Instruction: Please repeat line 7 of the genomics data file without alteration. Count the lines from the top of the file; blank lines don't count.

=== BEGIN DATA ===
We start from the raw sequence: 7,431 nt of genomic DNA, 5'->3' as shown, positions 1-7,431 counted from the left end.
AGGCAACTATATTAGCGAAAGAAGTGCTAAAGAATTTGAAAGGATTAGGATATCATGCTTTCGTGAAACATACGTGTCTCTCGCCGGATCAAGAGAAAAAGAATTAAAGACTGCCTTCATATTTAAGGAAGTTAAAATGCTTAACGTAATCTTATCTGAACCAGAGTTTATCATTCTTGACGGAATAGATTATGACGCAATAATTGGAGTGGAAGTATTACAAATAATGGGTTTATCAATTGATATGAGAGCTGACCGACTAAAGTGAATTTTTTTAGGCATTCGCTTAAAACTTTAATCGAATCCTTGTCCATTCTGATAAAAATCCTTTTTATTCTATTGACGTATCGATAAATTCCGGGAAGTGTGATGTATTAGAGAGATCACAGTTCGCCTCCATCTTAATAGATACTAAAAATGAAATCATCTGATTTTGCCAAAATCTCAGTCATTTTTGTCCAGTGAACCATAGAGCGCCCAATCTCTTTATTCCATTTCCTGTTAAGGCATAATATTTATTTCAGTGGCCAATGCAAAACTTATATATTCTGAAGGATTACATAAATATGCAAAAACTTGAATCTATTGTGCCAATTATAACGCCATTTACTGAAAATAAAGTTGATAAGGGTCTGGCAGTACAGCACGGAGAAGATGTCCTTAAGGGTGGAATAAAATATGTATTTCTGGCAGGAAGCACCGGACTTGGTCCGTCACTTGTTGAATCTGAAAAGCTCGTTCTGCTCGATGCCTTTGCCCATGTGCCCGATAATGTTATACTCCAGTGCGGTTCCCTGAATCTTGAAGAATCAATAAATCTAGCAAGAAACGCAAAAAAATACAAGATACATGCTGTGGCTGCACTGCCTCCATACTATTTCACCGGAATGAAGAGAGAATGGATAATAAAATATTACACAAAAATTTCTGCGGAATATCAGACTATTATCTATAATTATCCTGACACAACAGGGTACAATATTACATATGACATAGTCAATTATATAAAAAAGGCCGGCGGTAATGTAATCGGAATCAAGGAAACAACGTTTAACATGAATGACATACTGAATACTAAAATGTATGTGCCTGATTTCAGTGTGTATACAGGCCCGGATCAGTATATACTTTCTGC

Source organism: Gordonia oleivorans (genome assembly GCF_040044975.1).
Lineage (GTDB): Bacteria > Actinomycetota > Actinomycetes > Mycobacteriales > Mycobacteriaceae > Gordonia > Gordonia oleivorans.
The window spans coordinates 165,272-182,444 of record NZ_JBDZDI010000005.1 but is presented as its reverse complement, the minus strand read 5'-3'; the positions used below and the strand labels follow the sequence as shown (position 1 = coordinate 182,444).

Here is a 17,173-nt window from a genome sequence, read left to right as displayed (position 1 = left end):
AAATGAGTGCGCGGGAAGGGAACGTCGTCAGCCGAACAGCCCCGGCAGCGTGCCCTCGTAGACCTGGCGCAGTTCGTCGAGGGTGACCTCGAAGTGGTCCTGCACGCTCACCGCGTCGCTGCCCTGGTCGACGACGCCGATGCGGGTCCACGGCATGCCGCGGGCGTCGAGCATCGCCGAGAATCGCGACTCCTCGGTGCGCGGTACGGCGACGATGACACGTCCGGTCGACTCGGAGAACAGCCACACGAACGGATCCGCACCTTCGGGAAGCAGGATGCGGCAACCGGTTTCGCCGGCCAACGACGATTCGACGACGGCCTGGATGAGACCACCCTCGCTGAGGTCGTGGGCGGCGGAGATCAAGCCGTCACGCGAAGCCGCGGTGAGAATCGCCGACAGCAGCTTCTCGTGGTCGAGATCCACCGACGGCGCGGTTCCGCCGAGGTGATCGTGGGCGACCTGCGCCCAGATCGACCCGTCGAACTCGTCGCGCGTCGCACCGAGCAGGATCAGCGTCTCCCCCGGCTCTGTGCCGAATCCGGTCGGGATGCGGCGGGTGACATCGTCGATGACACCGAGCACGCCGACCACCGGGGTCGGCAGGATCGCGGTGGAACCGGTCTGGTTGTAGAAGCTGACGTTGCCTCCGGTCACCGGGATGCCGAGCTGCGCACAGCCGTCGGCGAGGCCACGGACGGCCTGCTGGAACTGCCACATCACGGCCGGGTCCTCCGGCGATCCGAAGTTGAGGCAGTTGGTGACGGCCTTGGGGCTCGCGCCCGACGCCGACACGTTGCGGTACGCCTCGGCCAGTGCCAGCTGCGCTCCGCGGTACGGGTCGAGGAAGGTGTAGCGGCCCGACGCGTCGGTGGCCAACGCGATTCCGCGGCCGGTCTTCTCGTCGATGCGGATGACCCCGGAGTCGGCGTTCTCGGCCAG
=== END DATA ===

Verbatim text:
AAATGAGTGCGCGGGAAGGGAACGTCGTCAGCCGAACAGCCCCGGCAGCGTGCCCTCGTAGACCTGGCGCAGTTCGTCGAGGGTGACCTCGAAGTGGTCCTGCACGCTCACCGCGTCGCTGCCCTGGTCGACGACGCCGATGCGGGTCCACGGCATGCCGCGGGCGTCGAGCATCGCCGAGAATCGCGACTCCTCGGTGCGCGGTACGGCGACGATGACACGTCCGGTCGACTCGGAGAACAGCCACACGAACGGATCCGCACCTTCGGGAAGCAGGATGCGGCAACCGGTTTCGCCGGCCAACGACGATTCGACGACGGCCTGGATGAGACCACCCTCGCTGAGGTCGTGGGCGGCGGAGATCAAGCCGTCACGCGAAGCCGCGGTGAGAATCGCCGACAGCAGCTTCTCGTGGTCGAGATCCACCGACGGCGCGGTTCCGCCGAGGTGATCGTGGGCGACCTGCGCCCAGATCGACCCGTCGAACTCGTCGCGCGTCGCACCGAGCAGGATCAGCGTCTCCCCCGGCTCTGTGCCGAATCCGGTCGGGATGCGGCGGGTGACATCGTCGATGACACCGAGCACGCCGACCACCGGGGTCGGCAGGATCGCGGTGGAACCGGTCTGGTTGTAGAAGCTGACGTTGCCTCCGGTCACCGGGATGCCGAGCTGCGCACAGCCGTCGGCGAGGCCACGGACGGCCTGCTGGAACTGCCACATCACGGCCGGGTCCTCCGGCGATCCGAAGTTGAGGCAGTTGGTGACGGCCTTGGGGCTCGCGCCCGACGCCGACACGTTGCGGTACGCCTCGGCCAGTGCCAGCTGCGCTCCGCGGTACGGGTCGAGGAAGGTGTAGCGGCCCGACGCGTCGGTGGCCAACGCGATTCCGCGGCCGGTCTTCTCGTCGATGCGGATGACCCCGGAGTCGGCGTTCTCGGCCAG